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An autumn journey to Krakow, a city that is probably best known of stag parties, where already many Britons come over weekends to celebrate, may become an unforgettable experience. Getting there is easy with cheap flights, affordable hotel prices and almost everyone speaking English. This should not come as a surprise, as Krakow is one of the largest academic cities home to the oldest Polish university founded in 1364. The city is literally flooded by young people. Next to their studies they have part time jobs in pubs, clubs, cafes or cinemas. Being Poland's former capital from 1038 to 1569, Krakow enjoys presently a more languid life style than Warsow.
Located in a valley, Krakow has mild temperatures in autumn, while the rest of Poland shivers from the first chilly days. It is a perfect opportunity to take a leisure walk through the city's historical streets. The first written mentions of the city date back to 966. Therefore, it embraces such architectural styles as Gothic, Renaissance and Baroque, as well as Stalinist monumentalism. Krakow's Old Town has been listed as a UNESCO world heritage site. Strolling through its streets is one surprise after another, each corner offers a new architectural revelation.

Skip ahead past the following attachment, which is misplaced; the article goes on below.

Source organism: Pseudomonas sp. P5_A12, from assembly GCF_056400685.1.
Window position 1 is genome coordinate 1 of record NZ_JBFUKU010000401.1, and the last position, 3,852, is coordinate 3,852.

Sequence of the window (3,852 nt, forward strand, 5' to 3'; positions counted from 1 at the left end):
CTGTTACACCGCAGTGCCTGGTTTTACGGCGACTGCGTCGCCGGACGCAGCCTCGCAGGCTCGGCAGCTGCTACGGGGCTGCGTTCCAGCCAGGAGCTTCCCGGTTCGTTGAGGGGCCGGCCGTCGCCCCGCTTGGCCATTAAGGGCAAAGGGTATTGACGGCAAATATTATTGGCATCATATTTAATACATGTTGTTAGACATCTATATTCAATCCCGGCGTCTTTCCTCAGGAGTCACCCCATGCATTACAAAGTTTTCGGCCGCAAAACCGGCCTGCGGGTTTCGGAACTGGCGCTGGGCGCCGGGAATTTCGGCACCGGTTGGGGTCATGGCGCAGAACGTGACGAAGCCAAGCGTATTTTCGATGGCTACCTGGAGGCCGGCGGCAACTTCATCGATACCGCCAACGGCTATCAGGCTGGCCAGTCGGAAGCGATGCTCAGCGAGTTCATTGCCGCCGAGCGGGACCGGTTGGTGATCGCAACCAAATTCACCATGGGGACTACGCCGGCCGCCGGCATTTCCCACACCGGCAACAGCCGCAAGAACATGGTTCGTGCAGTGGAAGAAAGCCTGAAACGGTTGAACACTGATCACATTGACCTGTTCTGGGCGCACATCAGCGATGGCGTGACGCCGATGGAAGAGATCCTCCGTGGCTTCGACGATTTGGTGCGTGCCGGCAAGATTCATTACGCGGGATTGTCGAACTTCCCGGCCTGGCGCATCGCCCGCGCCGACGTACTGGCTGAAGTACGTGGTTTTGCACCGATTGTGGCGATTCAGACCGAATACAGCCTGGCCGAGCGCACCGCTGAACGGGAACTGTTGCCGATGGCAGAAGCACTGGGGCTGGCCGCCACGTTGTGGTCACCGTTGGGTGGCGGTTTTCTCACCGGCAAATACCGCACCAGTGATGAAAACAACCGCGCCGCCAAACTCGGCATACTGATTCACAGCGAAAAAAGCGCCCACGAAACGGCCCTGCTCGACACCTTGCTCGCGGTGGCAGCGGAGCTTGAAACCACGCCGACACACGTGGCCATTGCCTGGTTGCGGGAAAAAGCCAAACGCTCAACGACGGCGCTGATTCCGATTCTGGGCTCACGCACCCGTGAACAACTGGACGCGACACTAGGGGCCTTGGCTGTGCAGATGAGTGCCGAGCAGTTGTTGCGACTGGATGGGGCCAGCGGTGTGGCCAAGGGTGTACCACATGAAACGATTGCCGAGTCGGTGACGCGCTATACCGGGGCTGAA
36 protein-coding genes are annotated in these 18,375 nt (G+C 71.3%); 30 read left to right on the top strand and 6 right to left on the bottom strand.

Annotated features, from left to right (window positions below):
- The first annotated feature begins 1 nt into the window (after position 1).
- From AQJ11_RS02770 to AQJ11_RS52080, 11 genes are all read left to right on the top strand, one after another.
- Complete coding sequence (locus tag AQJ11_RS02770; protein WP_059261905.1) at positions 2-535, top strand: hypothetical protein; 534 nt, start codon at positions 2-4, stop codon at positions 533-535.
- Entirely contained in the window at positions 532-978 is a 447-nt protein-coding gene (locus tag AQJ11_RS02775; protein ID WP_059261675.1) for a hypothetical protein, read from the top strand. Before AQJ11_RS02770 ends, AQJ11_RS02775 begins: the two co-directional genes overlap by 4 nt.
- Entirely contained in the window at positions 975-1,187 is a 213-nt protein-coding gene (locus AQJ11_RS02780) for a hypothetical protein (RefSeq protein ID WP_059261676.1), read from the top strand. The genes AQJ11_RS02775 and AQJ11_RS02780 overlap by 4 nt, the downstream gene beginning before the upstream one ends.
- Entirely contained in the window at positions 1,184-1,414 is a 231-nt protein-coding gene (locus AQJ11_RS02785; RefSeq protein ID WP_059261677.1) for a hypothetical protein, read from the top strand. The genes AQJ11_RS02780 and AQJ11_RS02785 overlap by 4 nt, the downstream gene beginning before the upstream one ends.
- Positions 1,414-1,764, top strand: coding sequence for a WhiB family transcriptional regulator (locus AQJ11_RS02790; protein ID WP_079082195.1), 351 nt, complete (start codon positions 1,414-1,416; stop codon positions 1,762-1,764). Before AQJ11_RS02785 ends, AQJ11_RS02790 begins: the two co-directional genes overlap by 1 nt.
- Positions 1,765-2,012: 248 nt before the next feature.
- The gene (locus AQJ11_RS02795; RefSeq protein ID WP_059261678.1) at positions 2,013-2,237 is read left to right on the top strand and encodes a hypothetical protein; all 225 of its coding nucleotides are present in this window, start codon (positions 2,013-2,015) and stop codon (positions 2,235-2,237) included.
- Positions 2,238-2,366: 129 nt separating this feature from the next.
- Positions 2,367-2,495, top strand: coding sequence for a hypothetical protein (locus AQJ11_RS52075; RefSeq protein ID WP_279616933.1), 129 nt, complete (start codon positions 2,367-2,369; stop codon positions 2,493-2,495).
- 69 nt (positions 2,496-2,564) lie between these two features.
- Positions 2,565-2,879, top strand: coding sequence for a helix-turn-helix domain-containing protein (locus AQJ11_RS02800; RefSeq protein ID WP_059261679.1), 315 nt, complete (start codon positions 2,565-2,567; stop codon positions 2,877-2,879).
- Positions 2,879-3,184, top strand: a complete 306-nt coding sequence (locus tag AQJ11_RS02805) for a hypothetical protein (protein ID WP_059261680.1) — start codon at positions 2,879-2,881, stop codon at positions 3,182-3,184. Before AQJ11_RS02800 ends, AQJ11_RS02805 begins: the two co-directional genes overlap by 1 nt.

The main square of Krakow is the largest medieval town square in Europe. It is surrounded by Planty Park where you can find benches to take rest before setting off to yet another beautifully located little street with old tenement houses, theatres, museums, university buildings or art galleries.
Recently, it is Kazimierz district that has become a popular place to be. This historic part of the city was mainly inhabited by a Jewish community from the 14th century until the Second World War. Now it hosts the annual international Jewish Culture Festival and its renaissance streets include dozens of pubs and clubs.
The Tatra Mountains, located nearby, provide picturesque city escapes. Hire a car in Krakow's centre or at the airport and see most of the region, which includes the (in)famous Auschiwtz concetrantion camp, or the 13th century Wieliczka Salt Mine. It is all there for you to explore... and fall in love with. The new pedestrian bridge linking the Kazimierz and Podgorze districts is the best place to admire sunsets, the Wawel Castle as well as Krakow's panorama. There are love padlocks with couples names fixed to a steel net balustrade. Some sections of the net are already cut off, indicating the unhappy ending of a love story...